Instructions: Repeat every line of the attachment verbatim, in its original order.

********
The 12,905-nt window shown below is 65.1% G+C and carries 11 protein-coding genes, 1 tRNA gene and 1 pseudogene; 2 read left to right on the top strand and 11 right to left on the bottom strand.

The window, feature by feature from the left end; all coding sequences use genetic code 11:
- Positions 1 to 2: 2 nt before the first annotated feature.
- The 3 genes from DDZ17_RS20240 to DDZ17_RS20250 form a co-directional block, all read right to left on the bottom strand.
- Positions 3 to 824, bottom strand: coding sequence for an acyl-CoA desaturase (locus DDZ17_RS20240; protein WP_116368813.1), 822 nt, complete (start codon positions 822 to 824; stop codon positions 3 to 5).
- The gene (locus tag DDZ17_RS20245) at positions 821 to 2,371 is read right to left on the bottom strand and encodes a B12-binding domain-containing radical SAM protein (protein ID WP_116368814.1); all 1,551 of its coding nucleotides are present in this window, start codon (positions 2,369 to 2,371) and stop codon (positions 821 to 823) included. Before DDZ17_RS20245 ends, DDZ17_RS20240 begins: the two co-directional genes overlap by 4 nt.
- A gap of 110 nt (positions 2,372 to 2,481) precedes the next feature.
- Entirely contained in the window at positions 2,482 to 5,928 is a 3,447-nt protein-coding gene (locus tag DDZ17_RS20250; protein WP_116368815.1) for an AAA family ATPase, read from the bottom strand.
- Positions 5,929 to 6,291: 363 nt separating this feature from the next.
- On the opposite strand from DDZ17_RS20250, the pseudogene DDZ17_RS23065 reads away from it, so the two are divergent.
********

The 12,905-nt window shown below is 65.1% G+C and carries 11 protein-coding genes, 1 tRNA gene and 1 pseudogene; 2 read left to right on the top strand and 11 right to left on the bottom strand.

The window, feature by feature from the left end; all coding sequences use genetic code 11:
- Positions 1 to 2: 2 nt before the first annotated feature.
- The 3 genes from DDZ17_RS20240 to DDZ17_RS20250 form a co-directional block, all read right to left on the bottom strand.
- Positions 3 to 824, bottom strand: coding sequence for an acyl-CoA desaturase (locus DDZ17_RS20240; protein WP_116368813.1), 822 nt, complete (start codon positions 822 to 824; stop codon positions 3 to 5).
- The gene (locus tag DDZ17_RS20245) at positions 821 to 2,371 is read right to left on the bottom strand and encodes a B12-binding domain-containing radical SAM protein (protein ID WP_116368814.1); all 1,551 of its coding nucleotides are present in this window, start codon (positions 2,369 to 2,371) and stop codon (positions 821 to 823) included. Before DDZ17_RS20245 ends, DDZ17_RS20240 begins: the two co-directional genes overlap by 4 nt.
- A gap of 110 nt (positions 2,372 to 2,481) precedes the next feature.
- Entirely contained in the window at positions 2,482 to 5,928 is a 3,447-nt protein-coding gene (locus tag DDZ17_RS20250; protein WP_116368815.1) for an AAA family ATPase, read from the bottom strand.
- Positions 5,929 to 6,291: 363 nt separating this feature from the next.
- On the opposite strand from DDZ17_RS20250, the pseudogene DDZ17_RS23065 reads away from it, so the two are divergent.